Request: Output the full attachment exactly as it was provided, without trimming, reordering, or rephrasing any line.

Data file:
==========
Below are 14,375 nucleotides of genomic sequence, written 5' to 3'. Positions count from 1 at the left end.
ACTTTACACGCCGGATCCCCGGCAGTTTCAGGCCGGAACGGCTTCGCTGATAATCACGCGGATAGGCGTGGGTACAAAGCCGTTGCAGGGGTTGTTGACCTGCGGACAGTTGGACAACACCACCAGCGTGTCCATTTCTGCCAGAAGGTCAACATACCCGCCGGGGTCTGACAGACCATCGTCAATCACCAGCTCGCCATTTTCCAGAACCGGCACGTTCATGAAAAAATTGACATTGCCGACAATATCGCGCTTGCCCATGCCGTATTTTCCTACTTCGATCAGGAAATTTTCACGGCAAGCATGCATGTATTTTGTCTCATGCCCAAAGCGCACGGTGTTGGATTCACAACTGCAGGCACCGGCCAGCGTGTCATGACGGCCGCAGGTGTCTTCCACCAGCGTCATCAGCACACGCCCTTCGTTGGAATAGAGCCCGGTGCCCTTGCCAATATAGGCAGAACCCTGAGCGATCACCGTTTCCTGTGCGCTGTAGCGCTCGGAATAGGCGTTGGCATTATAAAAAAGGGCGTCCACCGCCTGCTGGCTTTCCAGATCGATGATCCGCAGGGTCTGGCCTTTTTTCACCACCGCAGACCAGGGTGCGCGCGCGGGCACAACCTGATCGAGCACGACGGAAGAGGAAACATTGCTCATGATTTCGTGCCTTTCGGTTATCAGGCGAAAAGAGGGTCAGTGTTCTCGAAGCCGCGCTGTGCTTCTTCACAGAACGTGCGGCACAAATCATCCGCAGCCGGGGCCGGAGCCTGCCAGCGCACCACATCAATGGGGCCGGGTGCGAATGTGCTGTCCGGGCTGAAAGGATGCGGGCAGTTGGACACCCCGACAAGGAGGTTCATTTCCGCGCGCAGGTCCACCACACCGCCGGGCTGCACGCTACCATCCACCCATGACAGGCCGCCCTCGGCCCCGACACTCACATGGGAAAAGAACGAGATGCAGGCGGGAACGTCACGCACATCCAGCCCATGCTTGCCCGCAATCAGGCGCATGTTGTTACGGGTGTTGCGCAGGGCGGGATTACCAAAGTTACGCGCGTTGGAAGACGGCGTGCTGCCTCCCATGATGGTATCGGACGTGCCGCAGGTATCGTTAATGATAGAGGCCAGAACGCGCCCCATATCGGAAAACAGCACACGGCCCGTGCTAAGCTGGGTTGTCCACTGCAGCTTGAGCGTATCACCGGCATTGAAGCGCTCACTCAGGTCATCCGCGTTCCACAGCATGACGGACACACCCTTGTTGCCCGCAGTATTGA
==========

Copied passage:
Below are 14,375 nucleotides of genomic sequence, written 5' to 3'. Positions count from 1 at the left end.
ACTTTACACGCCGGATCCCCGGCAGTTTCAGGCCGGAACGGCTTCGCTGATAATCACGCGGATAGGCGTGGGTACAAAGCCGTTGCAGGGGTTGTTGACCTGCGGACAGTTGGACAACACCACCAGCGTGTCCATTTCTGCCAGAAGGTCAACATACCCGCCGGGGTCTGACAGACCATCGTCAATCACCAGCTCGCCATTTTCCAGAACCGGCACGTTCATGAAAAAATTGACATTGCCGACAATATCGCGCTTGCCCATGCCGTATTTTCCTACTTCGATCAGGAAATTTTCACGGCAAGCATGCATGTATTTTGTCTCATGCCCAAAGCGCACGGTGTTGGATTCACAACTGCAGGCACCGGCCAGCGTGTCATGACGGCCGCAGGTGTCTTCCACCAGCGTCATCAGCACACGCCCTTCGTTGGAATAGAGCCCGGTGCCCTTGCCAATATAGGCAGAACCCTGAGCGATCACCGTTTCCTGTGCGCTGTAGCGCTCGGAATAGGCGTTGGCATTATAAAAAAGGGCGTCCACCGCCTGCTGGCTTTCCAGATCGATGATCCGCAGGGTCTGGCCTTTTTTCACCACCGCAGACCAGGGTGCGCGCGCGGGCACAACCTGATCGAGCACGACGGAAGAGGAAACATTGCTCATGATTTCGTGCCTTTCGGTTATCAGGCGAAAAGAGGGTCAGTGTTCTCGAAGCCGCGCTGTGCTTCTTCACAGAACGTGCGGCACAAATCATCCGCAGCCGGGGCCGGAGCCTGCCAGCGCACCACATCAATGGGGCCGGGTGCGAATGTGCTGTCCGGGCTGAAAGGATGCGGGCAGTTGGACACCCCGACAAGGAGGTTCATTTCCGCGCGCAGGTCCACCACACCGCCGGGCTGCACGCTACCATCCACCCATGACAGGCCGCCCTCGGCCCCGACACTCACATGGGAAAAGAACGAGATGCAGGCGGGAACGTCACGCACATCCAGCCCATGCTTGCCCGCAATCAGGCGCATGTTGTTACGGGTGTTGCGCAGGGCGGGATTACCAAAGTTACGCGCGTTGGAAGACGGCGTGCTGCCTCCCATGATGGTATCGGACGTGCCGCAGGTATCGTTAATGATAGAGGCCAGAACGCGCCCCATATCGGAAAACAGCACACGGCCCGTGCTAAGCTGGGTTGTCCACTGCAGCTTGAGCGTATCACCGGCATTGAAGCGCTCACTCAGGTCATCCGCGTTCCACAGCATGACGGACACACCCTTGTTGCCCGCAGTATTGA